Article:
Three British boxers have been taken out of the WBC rankings for failing to enrol in their drug testing programme, but they’re expecting to be reinstated, reports John Dennen
THE WBC removed three British boxers from their ratings for failing to enrol with their Clean Boxing programme of drug testing.
Conor Benn is the most high profile of them. He was ranked at number five in the WBC’s welterweight rankings. Cruiserweight Chris Billam-Smith has also been withdrawn from his position as the WBC’s number seven, while Scotland’s Lee McGregor, who was their bantam number nine, has come out too.
The WBC stated: “[The] Clean Boxing Program administered by VADA, has reported to the WBC ratings committee that after multiple attempts to enrol a variety of fighters and after the grace period has lapsed for registration, consequently [these] fighters have been taken out of the WBC rankings. They will have the opportunity to enrol in the program and be considered by the ratings committee.”
Eddie Hearn, who will promote Benn and Billam-Smith in their next fights, is adamant the problem will be resolved. He put it down to “poor admin”.
“Not really understanding that it is quite important to do. There were other British fighters, too, like Lee McGregor. Those forms were sent to Conor Benn’s management and I don’t think they were ever filled out – they’re quite arduous those forms. But they will be filled out, in fact I think they already have been, and they will be sent back to the WBC,” the Matchroom boss told Boxing News.
He pointed out that “Conor Benn is part of the 365-day testing programme with the British Boxing Board of Control [administered with UKAD], which is a much more frequent and arduous testing programme than the WBC’s”.
“Same with Chris Billam-Smith, the ‘Gentleman’. Actually I’m quite surprised he didn’t do it because he’s always so thorough and efficient. But they’ll all get done and they’ll be straight back in the rankings,” Hearn continued. “The WBC system is a good system but at the same time it’s not very frequent in terms of testing. I reckon I’ve got a hundred fighters signed to that and I would say only 10 per cent of those have ever been tested by the WBC. But it’s still great – nobody else is doing it,” he added.
“It’s important to clear their names because they’re already involved in a more rigorous testing programme and the forms will be filled in by the end of the week. It’s not the first time this has happened – it’s happened to dozens of other fighters who didn’t fill out the form.”
Two international fighters were also excluded initially, although Mario Barrios has already been reinstated in the testing programme. The American, who is boxing Keith Thurman in Las Vegas on February 5 at welterweight, had lost his position as their 10th ranked super-lightweight but has now submitted the relevant documentation. He’ll be eligible for the WBC ratings next month.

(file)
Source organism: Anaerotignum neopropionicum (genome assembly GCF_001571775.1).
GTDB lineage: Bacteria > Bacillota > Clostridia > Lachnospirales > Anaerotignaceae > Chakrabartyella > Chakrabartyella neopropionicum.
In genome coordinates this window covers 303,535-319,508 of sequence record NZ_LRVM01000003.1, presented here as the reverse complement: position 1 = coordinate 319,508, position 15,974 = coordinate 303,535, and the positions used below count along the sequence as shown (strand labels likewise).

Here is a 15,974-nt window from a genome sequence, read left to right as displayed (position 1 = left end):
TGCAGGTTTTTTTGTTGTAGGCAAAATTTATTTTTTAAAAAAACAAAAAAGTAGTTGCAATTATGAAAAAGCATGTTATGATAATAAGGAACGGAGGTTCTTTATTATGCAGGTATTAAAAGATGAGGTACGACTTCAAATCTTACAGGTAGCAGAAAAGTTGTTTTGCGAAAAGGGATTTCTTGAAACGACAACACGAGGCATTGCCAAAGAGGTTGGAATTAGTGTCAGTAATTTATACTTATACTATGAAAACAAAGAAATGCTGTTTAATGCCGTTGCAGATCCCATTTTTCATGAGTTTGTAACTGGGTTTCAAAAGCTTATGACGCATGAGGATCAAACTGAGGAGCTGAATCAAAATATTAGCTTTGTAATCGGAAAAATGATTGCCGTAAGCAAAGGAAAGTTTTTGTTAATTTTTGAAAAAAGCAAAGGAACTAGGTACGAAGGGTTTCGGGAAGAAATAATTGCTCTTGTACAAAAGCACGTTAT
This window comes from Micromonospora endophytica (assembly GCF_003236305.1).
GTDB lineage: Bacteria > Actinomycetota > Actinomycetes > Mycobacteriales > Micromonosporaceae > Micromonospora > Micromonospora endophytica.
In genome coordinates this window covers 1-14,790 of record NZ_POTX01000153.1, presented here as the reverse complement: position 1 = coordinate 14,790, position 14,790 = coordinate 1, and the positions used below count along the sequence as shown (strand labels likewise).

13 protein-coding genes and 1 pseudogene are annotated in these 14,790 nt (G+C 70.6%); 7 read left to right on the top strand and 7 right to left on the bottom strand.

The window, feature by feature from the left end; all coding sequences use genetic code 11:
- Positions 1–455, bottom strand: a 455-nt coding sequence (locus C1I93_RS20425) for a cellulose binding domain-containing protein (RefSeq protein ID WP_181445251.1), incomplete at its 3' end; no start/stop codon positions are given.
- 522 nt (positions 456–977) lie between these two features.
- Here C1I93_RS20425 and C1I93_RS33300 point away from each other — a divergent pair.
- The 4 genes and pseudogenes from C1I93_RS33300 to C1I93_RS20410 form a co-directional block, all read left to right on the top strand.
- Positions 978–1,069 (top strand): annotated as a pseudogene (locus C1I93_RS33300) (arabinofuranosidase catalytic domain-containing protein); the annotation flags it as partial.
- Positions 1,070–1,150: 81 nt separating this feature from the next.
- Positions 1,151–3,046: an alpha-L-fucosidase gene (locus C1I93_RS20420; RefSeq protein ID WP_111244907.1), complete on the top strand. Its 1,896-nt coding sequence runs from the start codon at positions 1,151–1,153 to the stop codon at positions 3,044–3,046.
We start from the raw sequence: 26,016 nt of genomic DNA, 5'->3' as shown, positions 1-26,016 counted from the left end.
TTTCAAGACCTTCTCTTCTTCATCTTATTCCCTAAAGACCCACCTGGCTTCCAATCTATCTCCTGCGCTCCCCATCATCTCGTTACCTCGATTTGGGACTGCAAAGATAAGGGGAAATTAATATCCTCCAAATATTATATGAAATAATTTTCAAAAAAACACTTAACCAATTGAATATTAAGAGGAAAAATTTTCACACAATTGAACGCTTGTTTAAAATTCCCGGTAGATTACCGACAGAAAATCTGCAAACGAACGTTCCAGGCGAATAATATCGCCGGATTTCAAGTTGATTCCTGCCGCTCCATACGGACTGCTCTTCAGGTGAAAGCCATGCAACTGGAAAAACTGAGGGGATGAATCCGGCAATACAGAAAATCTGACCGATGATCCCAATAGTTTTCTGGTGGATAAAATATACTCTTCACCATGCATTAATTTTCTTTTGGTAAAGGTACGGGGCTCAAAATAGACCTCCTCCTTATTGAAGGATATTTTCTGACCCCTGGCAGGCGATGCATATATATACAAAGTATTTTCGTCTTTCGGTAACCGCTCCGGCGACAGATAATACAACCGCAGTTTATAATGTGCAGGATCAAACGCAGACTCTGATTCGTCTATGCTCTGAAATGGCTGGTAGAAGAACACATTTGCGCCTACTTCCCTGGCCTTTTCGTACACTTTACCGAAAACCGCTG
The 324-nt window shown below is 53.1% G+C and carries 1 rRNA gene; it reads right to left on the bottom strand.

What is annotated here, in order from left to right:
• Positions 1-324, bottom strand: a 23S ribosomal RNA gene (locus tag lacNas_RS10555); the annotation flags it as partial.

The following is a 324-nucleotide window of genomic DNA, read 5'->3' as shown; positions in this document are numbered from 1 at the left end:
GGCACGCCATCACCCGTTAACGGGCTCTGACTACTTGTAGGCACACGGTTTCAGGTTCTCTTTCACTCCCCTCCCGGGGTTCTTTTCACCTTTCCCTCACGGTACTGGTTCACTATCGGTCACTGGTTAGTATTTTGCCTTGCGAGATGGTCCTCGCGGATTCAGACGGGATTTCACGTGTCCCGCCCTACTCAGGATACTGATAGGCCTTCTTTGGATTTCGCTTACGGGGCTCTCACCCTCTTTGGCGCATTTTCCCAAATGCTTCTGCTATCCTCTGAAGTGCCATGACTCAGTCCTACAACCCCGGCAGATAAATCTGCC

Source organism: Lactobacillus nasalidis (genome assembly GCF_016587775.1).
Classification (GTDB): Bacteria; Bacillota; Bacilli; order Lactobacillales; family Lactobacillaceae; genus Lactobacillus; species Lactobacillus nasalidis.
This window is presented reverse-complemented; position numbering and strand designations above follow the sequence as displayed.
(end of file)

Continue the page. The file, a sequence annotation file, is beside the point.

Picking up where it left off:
However Mexico’s Mauricio Lara, who upset Josh Warrington last year, has also been removed from their ratings for failing to enrol. He had been the WBC’s number four at featherweight.
The British boxers are looking to rectify the situation. Benn has said publicly that he will file his forms with the Clean Boxing programme, though also pointed out his frustration with a lack of notice from the WBC and with how Oscar Valdez still boxed for their super-featherweight title despite failing a drug test.
Similarly, Chris Billam-Smith had just printed out his forms when he spoke to Boxing News. “They got sent to me, I think the week after my last fight and I just didn’t get round to printing them out. [The announcement] made me aware of it a bit more and it’s been re-sent to me etc,” Chris said. “A bit of admin and after a fight it’s nice to switch off and not have to fill forms out and everything. I thought I’d get back to that when I get back in camp and never got round to doing it until today [Monday]. I think it’ll probably be the same for the other people involved as well, it’s an admin thing and people forgot to do it.”
Billam-Smith is fully supportive of drug testing measures and for boxers who actually fail tests to be sanctioned accordingly. “It’s obviously a very dangerous sport,” he said. “All I can do is comply and if I get tested so be it and that’s the way it’s got to work.”
“I’ve always been tested by UKAD,” he also notes.
Both Benn and Billam-Smith could be next out in April, boxing on a Matchroom show in London with Billam-Smith expecting to make a mandatory defence of his European cruiserweight title against Fabio Turchi on Benn’s undercard.
Lee McGregor too is expected to return to the WBC rankings next month. The talented Scotsman defended the European bantamweight title in August and will be boxing on February 11 at London’s York Hall against Mexico’s Diego Alberto Ruiz. A spokesman for Probellum, McGregor’s promoter, told Boxing News, “Lee had filled out all the paperwork correctly but as has been widely reported there was a mix-up within his team on who was submitting it. That mistake was quickly rectified and he expects to be back in the WBC rankings next month. Probellum is 100 per cent committed to the Clean Boxing Program.”
The Clean Boxing programme is a welcome initiative. Run by VADA, the Voluntary Anti-Doping Association, it is mandatory for all the WBC’s belt-holders and the first 15 classified in each division in men’s boxing and for the first five ranked fighters in each women’s boxing division, though any boxer can voluntarily enrol in the programme too. But it also highlights the disparate nature of drug testing across the sport globally. The WBC is just one of four belt-sanctioning bodies afterall, and for the system to work well there must also be effective punishment and enforcement for those who do fail tests. Drug testing in boxing still needs to become universal, comprehensive, and have teeth.